iJobs Money & Business

Recruitment Genius: Digital Optimisation Executive - Marketing

£30000 - £35000 per annum: Recruitment Genius: The UK's fastest growing, multi...

Recruitment Genius: Financial Reporting Manager

£70000 - £90000 per annum: Recruitment Genius: A Financial Reporting Manager i...

Recruitment Genius: Payments Operations Assistant

£23000 - £25000 per annum: Recruitment Genius: They win lots of awards for the...

Recruitment Genius: Telephone Debt Negotiator

£13500 - £20000 per annum: Recruitment Genius: This nationwide enforcement com...

Day In a Page

Sepp Blatter resignation: The beginning of Fifa's long road to reform?

Does Blatter's departure mean Fifa will automatically clean up its act?

Don't bet on it, says Tom Peck
Charles Kennedy: The baby of the House who grew into a Lib Dem giant

The baby of the House who grew into a Lib Dem giant

Charles Kennedy was consistently a man of the centre-left, dedicated to social justice, but was also a champion of liberty and an opponent of the nanny-state, says Baroness Williams
Syria civil war: The harrowing testament of a five-year-old victim of this endless conflict

The harrowing testament of a five-year-old victim of Syria's endless civil war

Sahar Qanbar lost her mother and brother as civilians and government soldiers fought side by side after being surrounded by brutal Islamist fighters. Robert Fisk visited her
The future of songwriting: How streaming is changing everything we know about making music

The future of songwriting

How streaming is changing everything we know about making music
William Shemin and Henry Johnson: Jewish and black soldiers receive World War I Medal of Honor amid claims of discrimination

Recognition at long last

Jewish and black soldiers who fought in WWI finally receive medals after claims of discrimination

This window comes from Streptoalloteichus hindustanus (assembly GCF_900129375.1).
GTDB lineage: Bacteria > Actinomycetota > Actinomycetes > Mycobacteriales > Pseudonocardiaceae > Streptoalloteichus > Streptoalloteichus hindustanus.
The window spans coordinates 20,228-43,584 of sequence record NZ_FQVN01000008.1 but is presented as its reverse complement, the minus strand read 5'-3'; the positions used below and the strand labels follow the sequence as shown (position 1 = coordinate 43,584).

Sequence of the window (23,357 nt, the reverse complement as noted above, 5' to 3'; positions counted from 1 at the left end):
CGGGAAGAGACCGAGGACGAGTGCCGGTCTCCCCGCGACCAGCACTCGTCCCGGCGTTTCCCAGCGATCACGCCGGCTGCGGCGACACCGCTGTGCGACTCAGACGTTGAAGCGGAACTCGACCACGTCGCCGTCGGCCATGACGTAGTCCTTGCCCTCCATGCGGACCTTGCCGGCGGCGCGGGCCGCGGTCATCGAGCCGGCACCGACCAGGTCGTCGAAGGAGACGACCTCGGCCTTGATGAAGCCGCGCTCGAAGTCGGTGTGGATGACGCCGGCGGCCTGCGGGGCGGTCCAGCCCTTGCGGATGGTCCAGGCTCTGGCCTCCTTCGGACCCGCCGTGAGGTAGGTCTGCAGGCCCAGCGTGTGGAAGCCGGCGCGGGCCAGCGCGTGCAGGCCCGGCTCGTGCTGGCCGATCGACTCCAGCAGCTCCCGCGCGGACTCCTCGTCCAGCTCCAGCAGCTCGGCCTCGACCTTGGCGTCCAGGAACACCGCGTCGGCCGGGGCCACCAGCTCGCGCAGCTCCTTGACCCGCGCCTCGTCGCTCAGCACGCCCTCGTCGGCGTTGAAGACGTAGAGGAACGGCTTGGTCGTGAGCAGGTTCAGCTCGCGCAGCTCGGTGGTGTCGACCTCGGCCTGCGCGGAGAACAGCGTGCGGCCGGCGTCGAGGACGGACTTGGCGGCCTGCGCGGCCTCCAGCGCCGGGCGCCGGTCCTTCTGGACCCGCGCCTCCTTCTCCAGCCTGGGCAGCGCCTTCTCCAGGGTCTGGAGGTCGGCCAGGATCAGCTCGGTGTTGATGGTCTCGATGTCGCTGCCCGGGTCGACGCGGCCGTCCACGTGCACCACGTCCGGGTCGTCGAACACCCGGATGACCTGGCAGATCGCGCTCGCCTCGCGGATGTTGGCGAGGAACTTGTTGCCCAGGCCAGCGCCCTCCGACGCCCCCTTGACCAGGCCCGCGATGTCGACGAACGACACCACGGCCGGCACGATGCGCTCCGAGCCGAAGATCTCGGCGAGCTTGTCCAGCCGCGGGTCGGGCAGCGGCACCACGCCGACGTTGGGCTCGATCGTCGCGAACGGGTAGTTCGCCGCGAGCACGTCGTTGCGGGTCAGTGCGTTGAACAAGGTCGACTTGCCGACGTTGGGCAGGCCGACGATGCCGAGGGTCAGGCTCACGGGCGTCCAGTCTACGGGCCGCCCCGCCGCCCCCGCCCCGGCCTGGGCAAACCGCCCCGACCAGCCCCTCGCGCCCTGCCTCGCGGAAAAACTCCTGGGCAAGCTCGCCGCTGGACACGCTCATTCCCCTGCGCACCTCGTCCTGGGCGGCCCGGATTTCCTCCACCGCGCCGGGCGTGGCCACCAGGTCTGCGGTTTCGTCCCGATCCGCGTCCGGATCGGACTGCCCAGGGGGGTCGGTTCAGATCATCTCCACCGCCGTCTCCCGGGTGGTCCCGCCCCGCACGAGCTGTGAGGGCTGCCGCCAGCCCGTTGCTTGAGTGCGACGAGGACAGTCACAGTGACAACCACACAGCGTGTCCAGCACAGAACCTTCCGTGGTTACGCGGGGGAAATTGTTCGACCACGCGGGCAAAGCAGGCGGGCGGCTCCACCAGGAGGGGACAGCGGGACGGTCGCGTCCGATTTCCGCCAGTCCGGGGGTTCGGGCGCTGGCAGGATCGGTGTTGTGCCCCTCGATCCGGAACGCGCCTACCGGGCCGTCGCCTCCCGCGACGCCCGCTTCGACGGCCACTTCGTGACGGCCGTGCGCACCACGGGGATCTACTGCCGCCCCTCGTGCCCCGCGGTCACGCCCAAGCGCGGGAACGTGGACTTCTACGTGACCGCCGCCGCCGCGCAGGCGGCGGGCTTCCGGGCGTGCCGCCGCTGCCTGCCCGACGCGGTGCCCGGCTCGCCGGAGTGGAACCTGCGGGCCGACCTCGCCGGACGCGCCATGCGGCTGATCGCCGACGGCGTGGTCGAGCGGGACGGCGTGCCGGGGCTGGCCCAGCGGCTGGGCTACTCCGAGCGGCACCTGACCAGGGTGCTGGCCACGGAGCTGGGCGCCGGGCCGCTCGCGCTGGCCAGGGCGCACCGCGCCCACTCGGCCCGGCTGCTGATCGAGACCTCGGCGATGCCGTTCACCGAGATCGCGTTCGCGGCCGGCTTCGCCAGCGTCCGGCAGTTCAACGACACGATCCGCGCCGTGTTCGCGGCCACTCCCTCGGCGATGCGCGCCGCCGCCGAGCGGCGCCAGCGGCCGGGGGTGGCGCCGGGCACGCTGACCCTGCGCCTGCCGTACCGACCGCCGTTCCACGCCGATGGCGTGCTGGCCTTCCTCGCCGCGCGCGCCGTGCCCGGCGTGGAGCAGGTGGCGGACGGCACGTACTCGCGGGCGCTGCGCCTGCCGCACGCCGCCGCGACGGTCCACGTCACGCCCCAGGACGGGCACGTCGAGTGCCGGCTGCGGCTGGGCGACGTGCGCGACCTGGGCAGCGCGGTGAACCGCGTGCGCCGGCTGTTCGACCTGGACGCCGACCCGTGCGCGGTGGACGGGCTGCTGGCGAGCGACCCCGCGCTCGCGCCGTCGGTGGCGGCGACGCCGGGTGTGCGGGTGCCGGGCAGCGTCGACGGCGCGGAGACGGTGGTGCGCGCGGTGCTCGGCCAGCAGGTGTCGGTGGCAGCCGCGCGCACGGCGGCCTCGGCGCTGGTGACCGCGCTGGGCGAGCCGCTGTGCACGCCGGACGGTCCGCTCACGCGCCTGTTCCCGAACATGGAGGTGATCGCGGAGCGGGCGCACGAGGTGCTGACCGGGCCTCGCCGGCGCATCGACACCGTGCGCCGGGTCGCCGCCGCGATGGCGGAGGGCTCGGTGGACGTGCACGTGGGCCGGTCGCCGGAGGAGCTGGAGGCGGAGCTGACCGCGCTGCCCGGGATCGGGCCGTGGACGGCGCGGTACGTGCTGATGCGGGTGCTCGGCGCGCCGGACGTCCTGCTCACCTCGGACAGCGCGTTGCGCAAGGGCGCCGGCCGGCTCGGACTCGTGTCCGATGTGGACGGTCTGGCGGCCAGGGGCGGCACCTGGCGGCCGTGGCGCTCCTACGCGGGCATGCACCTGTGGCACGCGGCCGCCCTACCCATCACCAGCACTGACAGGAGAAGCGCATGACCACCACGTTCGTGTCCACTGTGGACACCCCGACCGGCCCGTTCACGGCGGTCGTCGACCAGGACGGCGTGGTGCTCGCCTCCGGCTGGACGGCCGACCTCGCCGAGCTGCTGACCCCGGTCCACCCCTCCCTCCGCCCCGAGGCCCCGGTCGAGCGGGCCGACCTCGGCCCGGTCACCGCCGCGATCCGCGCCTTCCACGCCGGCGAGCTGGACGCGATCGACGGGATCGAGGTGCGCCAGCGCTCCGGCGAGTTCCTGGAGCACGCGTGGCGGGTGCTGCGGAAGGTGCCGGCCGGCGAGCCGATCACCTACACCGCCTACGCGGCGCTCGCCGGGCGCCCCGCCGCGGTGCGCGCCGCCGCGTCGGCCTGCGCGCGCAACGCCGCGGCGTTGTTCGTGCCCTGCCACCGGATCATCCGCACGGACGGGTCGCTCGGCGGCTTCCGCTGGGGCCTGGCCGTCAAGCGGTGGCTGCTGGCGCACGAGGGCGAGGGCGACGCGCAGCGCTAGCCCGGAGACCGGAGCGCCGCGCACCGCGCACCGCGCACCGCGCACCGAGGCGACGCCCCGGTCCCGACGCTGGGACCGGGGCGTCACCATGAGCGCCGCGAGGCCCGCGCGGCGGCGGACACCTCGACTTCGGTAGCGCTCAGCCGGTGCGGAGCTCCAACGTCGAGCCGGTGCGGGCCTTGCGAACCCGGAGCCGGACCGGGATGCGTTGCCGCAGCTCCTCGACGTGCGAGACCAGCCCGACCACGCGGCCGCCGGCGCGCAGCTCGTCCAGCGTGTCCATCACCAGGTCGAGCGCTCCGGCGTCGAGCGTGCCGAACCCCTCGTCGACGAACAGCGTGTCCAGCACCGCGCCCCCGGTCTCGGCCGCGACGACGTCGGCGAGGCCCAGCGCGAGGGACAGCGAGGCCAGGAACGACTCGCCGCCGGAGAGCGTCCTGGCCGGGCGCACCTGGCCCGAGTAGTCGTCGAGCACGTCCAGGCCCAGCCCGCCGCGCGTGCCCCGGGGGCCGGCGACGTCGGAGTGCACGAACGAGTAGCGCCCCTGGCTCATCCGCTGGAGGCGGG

Beating obesity: The new pacemaker which helps over-eaters

Beating obesity

The new pacemaker which helps over-eaters
9 best women's festival waterproofs

Ready for rain: 9 best women's festival waterproofs

These are the macs to keep your denim dry and your hair frizz-free(ish)
Cycling World Hour Record: Nervous Sir Bradley Wiggins ready for pain as he prepares to go distance

Wiggins worried

Nervous Sir Bradley ready for pain as he prepares to attempt cycling's World Hour Record
Liverpool close in on Milner signing

Liverpool close in on Milner signing

Reds baulk at Christian Benteke £32.5m release clause
On your feet! Spending at least two hours a day standing reduces the risk of heart attacks, cancer and diabetes, according to new research

On your feet!

Spending half the day standing 'reduces risk of heart attacks and cancer'
With scores of surgeries closing, what hope is there for the David Cameron's promise of 5,000 more GPs and a 24/7 NHS?

The big NHS question

Why are there so few new GPs when so many want to study medicine?
Big knickers are back: Thongs ain't what they used to be

Thongs ain't what they used to be

Big knickers are back
Thurston Moore interview

Thurston Moore interview

On living in London, Sonic Youth and musical memoirs
In full bloom

In full bloom

Floral print womenswear
From leading man to Elephant Man, Bradley Cooper is terrific

From leading man to Elephant Man

Bradley Cooper is terrific